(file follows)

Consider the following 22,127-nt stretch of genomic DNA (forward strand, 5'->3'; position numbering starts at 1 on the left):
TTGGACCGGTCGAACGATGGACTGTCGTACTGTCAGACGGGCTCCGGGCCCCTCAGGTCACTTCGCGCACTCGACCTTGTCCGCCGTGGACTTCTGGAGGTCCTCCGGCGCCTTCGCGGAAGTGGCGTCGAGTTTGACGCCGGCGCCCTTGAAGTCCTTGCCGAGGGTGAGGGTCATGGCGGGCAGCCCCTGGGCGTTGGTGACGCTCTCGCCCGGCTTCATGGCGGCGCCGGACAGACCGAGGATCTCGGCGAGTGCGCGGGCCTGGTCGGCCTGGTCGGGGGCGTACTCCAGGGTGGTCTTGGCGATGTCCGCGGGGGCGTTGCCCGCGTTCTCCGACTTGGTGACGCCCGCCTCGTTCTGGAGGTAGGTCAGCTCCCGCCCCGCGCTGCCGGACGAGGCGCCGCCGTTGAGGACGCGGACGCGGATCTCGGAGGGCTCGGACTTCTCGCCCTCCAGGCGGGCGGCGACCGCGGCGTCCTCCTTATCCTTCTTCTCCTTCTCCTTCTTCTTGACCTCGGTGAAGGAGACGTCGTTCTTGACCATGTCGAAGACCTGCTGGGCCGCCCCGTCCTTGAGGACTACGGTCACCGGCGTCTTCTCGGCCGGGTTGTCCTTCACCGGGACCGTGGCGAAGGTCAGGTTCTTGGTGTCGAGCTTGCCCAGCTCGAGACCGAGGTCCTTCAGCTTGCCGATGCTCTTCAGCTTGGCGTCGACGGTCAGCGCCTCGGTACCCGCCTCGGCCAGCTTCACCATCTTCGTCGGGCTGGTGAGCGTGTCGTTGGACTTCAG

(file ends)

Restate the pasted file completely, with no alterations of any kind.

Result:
Consider the following 22,127-nt stretch of genomic DNA (forward strand, 5'->3'; position numbering starts at 1 on the left):
TTGGACCGGTCGAACGATGGACTGTCGTACTGTCAGACGGGCTCCGGGCCCCTCAGGTCACTTCGCGCACTCGACCTTGTCCGCCGTGGACTTCTGGAGGTCCTCCGGCGCCTTCGCGGAAGTGGCGTCGAGTTTGACGCCGGCGCCCTTGAAGTCCTTGCCGAGGGTGAGGGTCATGGCGGGCAGCCCCTGGGCGTTGGTGACGCTCTCGCCCGGCTTCATGGCGGCGCCGGACAGACCGAGGATCTCGGCGAGTGCGCGGGCCTGGTCGGCCTGGTCGGGGGCGTACTCCAGGGTGGTCTTGGCGATGTCCGCGGGGGCGTTGCCCGCGTTCTCCGACTTGGTGACGCCCGCCTCGTTCTGGAGGTAGGTCAGCTCCCGCCCCGCGCTGCCGGACGAGGCGCCGCCGTTGAGGACGCGGACGCGGATCTCGGAGGGCTCGGACTTCTCGCCCTCCAGGCGGGCGGCGACCGCGGCGTCCTCCTTATCCTTCTTCTCCTTCTCCTTCTTCTTGACCTCGGTGAAGGAGACGTCGTTCTTGACCATGTCGAAGACCTGCTGGGCCGCCCCGTCCTTGAGGACTACGGTCACCGGCGTCTTCTCGGCCGGGTTGTCCTTCACCGGGACCGTGGCGAAGGTCAGGTTCTTGGTGTCGAGCTTGCCCAGCTCGAGACCGAGGTCCTTCAGCTTGCCGATGCTCTTCAGCTTGGCGTCGACGGTCAGCGCCTCGGTACCCGCCTCGGCCAGCTTCACCATCTTCGTCGGGCTGGTGAGCGTGTCGTTGGACTTCAG